My family is fascinated with marble runs and the like. The last time we went to the DuPage Children's Museum, we watched their kinetic ball sculpture -- which looks like a complicated marble run -- for a good 20 minutes. There's something magical in the science behind such seemingly simple engineering, and so many concepts to be explored while building your own contraptions.
About a year ago, I helped my oldest two children, then ages 4 and 3, make a marble run by taping toilet paper tubes to the back of a dining room chair. We draped a towel over it and pushed the chair against the wall to hide the run from the 18-month-old, which worked for about two days before he discovered and summarily dismantled it. It was for the best, really, because the kids kept losing the three marbles we had and I was tired of searching for them before the little guy put them in his mouth.
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However, they recently rediscovered the joys of marbles when my daughter was gifted a bag of them on her 6th birthday and shortly thereafter my mother gave my 4-year-old son my own childhood collection. Lily keeps hers neatly sorted by color in a clear plastic egg carton. Justin keeps his … well, I have no idea really. I did find some in the sandbox the other day. Benjamin, being not quite 3 years old, doesn't have any of his own yet, but that doesn't stop him from acquiring quite a stash while his siblings aren't looking.
When I suggested building a marble run again, the kids couldn't wait to get started. And why stop at one, so we ended up with six: one built by me, one a collaboration, one by Justin and three by Lily. The main materials were a bunch of toilet paper tubes and masking tape. Pool noodles, cardboard boxes, an empty snack mix tub, paper plates and craft sticks were also employed.
The inspiration for mine came from this: a few weeks ago, Lily had cut paper plates into spirals to make funny noses for us all. I thought I'd try to use that same idea to create a spiral ramp for the marble run. I used craft sticks to elevate and stabilize the ramp, but when Justin and I tried it out, the marble rolled off the outer edge of the run in several places. After several attempts, I neutralized the danger zones with more cardboard and tape.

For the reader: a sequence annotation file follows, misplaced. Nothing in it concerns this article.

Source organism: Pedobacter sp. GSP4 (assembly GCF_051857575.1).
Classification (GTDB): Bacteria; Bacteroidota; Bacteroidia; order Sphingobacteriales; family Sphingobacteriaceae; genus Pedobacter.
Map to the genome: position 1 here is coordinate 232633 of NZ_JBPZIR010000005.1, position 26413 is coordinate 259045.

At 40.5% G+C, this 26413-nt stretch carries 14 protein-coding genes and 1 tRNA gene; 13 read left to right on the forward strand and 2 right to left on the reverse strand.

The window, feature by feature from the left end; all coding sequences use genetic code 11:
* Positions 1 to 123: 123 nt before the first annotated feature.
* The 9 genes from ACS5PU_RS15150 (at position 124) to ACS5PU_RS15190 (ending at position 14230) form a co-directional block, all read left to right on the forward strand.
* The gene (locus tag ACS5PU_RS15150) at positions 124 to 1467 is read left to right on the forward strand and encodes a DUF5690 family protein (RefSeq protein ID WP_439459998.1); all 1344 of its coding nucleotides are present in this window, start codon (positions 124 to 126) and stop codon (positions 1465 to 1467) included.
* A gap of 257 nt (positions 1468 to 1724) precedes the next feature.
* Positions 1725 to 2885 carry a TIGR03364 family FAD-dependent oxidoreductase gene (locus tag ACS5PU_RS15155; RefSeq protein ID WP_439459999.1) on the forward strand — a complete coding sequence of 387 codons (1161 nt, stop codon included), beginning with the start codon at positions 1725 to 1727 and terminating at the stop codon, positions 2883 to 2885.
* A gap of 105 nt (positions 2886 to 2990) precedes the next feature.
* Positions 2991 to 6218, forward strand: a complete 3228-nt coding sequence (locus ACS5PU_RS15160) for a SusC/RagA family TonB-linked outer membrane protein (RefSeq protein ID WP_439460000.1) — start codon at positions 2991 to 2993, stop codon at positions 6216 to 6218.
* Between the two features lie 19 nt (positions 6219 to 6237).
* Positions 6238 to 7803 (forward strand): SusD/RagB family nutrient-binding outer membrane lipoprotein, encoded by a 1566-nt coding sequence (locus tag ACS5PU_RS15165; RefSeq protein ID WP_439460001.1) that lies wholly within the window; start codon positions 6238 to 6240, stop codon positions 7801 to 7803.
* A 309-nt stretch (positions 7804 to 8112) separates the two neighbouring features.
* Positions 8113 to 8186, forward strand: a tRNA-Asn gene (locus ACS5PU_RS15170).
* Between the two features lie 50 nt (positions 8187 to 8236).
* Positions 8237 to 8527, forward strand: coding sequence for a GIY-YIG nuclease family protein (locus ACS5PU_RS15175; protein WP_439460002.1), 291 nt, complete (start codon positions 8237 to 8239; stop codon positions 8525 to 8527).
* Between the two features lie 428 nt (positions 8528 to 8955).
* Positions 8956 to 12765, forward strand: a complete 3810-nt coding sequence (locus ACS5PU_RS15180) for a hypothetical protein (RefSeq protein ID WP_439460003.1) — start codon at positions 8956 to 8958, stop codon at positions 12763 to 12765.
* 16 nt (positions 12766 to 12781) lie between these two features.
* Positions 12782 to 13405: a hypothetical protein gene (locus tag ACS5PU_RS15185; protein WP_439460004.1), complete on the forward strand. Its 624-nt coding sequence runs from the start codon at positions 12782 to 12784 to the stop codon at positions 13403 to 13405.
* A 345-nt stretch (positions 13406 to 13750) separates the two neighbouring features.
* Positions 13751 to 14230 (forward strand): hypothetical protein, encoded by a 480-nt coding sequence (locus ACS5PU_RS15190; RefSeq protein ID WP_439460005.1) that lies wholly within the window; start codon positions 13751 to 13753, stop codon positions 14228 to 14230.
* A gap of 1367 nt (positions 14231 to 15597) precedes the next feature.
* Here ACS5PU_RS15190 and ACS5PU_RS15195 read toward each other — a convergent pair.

The second marble run was more collaborative, with Lily, Justin and I taking turns deciding how to position each toilet paper roll in the chain. I cut several tubes lengthwise and left others whole, and we taped the whole thing to a long piece of scrap cardboard. Justin was excited about the jump he made by positioning one of his half-tubes a bit away from the tube before it, and Lily enthusiastically fashioned shields that kept the marbles from shooting out at various intersections. I decided to make it a race by having two starting points that then merged into the main run. Ben enjoyed shouting "I WIN" every time he dropped a marble down the chute, regardless of the outcome or whether he even had a competitor.
After that, Lily and Justin were off and running. Justin built a simple, straightforward one by taping toilet paper tubes nearly horizontally to the wall. (Caution: Masking tape can pull the paint off your wall.) He then added my spiral run to the end of his, for a dual-element run. He had a blast trying to get the marble into a bucket at the end of the run, then chasing it around the kitchen when it missed the bucket and bounced and rolled all over the tile floor. Lily built three, spending extra time to design the ends to ensure her marbles didn't escape. Her first run ended inside a small cardboard box, while her second had an ingenious marble keeper at the bottom created with pieces of cardboard taped underneath the end of the run. The third was simply a pool noodle balanced between a table and chair, with a hat at the end to catch all the marbles.
This is an activity the whole family enjoyed. I liked that I was doing something with the kids that took more creativity than being asked to color in the sky because someone's hand was tired or finding only red square blocks; Lily, as always, focused more on building the contraptions than actually playing with them; Justin thrilled at discovering all the ways the marbles could escape from various sections of the runs; Ben loved dumping as many marbles as quickly as possible through the tubes; and Daddy enjoyed watching everyone show off their inventions when he got home from work. We've already spent several hours over the last few days inventing, testing and playing with our marble runs. This is a project we will repeat as our little engineers grow and I look forward to seeing what they will come up with next time.